Monday, 19 November 2012

How I am trying to fix and edit the first chapters of my novel

First of all, I have changed the title again. Now, The Last Year of Childhood. 

I am also rewriting the early chapters of the novel. Maybe the first 6 or 8 chapters. So far, I have got to Chapter 3. I think on balance it is much improved.

First chapters in a first draft, prove difficult to me. Often it is where a lot of stuff get dumped together, and cause it to be lacking in a proper structure...although at the time of writing, it seemed good. The first chapters are where I try to introduce the important characters, and where the minor ones creep in and take over where they shouldn't. Also, it is where I try to give them personality, intention, and a position in the plot. It is where I am also setting up the plot ...maybe somewhat haphazardly, and where, more often than not, the background always seems an important aspect to include in order to help the reader understand where I'm coming from, and the world of the characters. Setting too, takes some space in these chapters, and therefore some description...maybe too much description. As character-voice helps make each character individual and unique, dialogue is important very early on.

But none of it is good enough in the first draft, so hence the rewrite.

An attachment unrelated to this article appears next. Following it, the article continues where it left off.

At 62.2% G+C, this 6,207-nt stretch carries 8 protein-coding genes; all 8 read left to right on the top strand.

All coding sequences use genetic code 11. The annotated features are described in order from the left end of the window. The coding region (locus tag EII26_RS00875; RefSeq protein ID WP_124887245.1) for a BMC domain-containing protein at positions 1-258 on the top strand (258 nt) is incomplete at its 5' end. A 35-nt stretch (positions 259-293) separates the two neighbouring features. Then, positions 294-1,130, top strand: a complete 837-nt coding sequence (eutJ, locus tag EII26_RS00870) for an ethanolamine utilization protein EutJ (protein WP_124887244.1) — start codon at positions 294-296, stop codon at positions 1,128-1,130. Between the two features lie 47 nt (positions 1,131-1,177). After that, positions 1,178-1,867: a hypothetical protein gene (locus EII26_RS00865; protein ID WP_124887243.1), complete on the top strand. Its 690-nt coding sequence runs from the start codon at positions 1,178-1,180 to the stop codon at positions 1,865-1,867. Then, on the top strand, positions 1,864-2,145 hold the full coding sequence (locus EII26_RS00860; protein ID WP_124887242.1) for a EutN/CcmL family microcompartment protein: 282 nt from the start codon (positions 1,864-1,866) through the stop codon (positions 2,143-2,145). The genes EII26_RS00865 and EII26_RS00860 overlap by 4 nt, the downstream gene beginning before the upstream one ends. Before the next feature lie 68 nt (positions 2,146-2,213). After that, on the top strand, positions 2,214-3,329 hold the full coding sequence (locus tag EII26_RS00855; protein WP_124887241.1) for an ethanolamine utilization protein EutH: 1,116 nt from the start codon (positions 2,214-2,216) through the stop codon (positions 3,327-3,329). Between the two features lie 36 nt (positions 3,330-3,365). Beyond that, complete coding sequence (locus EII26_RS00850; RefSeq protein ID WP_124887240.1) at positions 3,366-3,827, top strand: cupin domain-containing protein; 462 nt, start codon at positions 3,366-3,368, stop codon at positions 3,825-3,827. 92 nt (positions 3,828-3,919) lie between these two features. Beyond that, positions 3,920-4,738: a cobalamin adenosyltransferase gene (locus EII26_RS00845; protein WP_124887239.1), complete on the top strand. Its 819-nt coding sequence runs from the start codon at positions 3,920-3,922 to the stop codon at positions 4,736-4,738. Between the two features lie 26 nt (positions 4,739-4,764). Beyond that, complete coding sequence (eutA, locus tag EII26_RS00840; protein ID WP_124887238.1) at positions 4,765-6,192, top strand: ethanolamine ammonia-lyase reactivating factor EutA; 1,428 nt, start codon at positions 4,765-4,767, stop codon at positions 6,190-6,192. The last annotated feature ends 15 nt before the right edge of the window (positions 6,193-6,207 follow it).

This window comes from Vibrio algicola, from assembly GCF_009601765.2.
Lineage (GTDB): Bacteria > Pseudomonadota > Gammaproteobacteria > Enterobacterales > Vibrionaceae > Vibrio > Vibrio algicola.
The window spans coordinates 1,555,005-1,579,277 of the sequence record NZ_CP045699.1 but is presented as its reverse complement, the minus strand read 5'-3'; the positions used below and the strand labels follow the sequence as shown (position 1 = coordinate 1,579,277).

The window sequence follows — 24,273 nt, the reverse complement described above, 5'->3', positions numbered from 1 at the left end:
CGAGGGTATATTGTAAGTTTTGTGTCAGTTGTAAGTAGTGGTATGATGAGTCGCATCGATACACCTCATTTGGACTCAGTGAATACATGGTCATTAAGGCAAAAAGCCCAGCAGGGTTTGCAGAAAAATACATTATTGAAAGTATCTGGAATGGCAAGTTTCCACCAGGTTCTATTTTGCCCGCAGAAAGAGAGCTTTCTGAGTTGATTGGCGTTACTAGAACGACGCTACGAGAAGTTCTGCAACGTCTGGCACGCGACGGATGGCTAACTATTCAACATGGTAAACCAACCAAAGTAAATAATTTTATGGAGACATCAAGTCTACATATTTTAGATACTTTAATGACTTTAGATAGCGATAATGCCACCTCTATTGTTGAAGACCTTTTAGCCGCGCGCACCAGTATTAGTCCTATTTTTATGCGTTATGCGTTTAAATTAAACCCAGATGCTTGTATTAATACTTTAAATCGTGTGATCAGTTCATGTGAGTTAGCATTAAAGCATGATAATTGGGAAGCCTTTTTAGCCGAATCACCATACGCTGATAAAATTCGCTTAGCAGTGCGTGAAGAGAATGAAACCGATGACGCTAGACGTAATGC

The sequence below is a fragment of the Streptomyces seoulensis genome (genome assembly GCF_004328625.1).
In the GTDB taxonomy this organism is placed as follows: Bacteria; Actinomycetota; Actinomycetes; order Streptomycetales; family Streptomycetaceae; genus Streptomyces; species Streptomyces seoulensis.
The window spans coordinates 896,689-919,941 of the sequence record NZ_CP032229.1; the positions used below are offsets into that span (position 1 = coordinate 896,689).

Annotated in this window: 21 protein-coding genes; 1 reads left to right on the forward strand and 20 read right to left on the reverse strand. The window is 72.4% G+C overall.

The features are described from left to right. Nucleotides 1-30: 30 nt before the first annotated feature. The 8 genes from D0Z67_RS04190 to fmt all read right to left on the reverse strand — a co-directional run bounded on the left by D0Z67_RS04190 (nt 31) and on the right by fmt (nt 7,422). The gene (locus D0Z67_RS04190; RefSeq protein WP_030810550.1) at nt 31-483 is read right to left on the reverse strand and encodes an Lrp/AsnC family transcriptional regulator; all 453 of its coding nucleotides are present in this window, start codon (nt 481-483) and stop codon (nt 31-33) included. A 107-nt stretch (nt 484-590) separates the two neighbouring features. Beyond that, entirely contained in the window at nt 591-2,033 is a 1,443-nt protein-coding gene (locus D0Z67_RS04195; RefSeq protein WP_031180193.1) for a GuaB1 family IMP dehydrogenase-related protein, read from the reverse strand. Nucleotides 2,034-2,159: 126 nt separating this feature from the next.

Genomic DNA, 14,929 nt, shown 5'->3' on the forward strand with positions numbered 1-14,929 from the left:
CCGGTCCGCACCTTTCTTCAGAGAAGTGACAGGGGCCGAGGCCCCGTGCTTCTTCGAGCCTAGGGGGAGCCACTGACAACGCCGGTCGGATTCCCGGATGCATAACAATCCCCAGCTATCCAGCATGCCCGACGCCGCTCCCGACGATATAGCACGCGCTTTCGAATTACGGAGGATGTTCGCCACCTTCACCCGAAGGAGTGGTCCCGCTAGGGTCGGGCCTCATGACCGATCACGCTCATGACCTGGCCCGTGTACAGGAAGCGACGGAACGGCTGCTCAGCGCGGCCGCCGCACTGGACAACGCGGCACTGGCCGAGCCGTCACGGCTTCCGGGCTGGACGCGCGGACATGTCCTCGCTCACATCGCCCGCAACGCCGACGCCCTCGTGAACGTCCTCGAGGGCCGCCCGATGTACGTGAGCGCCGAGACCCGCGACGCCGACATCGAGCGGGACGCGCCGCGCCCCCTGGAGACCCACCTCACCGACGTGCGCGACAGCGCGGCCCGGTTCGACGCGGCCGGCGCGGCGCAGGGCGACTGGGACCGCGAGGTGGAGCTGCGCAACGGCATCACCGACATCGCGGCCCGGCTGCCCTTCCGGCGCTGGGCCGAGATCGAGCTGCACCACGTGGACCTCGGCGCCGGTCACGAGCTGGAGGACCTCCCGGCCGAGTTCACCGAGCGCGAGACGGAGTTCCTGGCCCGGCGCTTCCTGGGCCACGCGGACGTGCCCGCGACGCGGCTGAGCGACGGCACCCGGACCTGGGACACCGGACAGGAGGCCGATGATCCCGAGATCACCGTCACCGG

I have been restructuring, and making sure that my Main Character is not overshadowed by minor ones. That the Point of View is mainly from her perspective so as not to confuse the reader with head hopping. This is considerably easier, as in this rewrite, I am not introducing too much pertaining to the other secondary characters who are also important in the plot. They will have their turn and be introduced gradually. Also, I am leaving the backstory until well after the first 3 chapters, so as not to clog up the flow of the MC's story with flashbacks or backstory.

I have decided to post a paragraph that appears in my new Chapter 3. The novel is set between 1917-18, in a village in Trinidad.

Freedom to go to school again was probably going to be the most significant memory in her life, and the one she would speak of with nostalgia. Latchmin realised that day, that opportunities like that didn't come more than once in a lifetime. If she didn't grasp it fully, it would slip away like water over a rock, impossible to return after it was gone. How could it be possible to return to school once you've left school to work or to marry? It didn't need much more thinking. To her the answer was now easy. Though for many others, they never stopped to think about it long enough, but drift towards the next part of life like a stream  flowing into the hollows of a well worn riverbed. 

That first morning back at school, Mr Clifford acknowledged her with a verbal welcome, a nod as she went past, and a smile. Latchmin followed her line into her class and sat down. When the teacher began, she savoured every moment of classwork, like the first real meal she had ravenously devoured after recovering from typhoid. 

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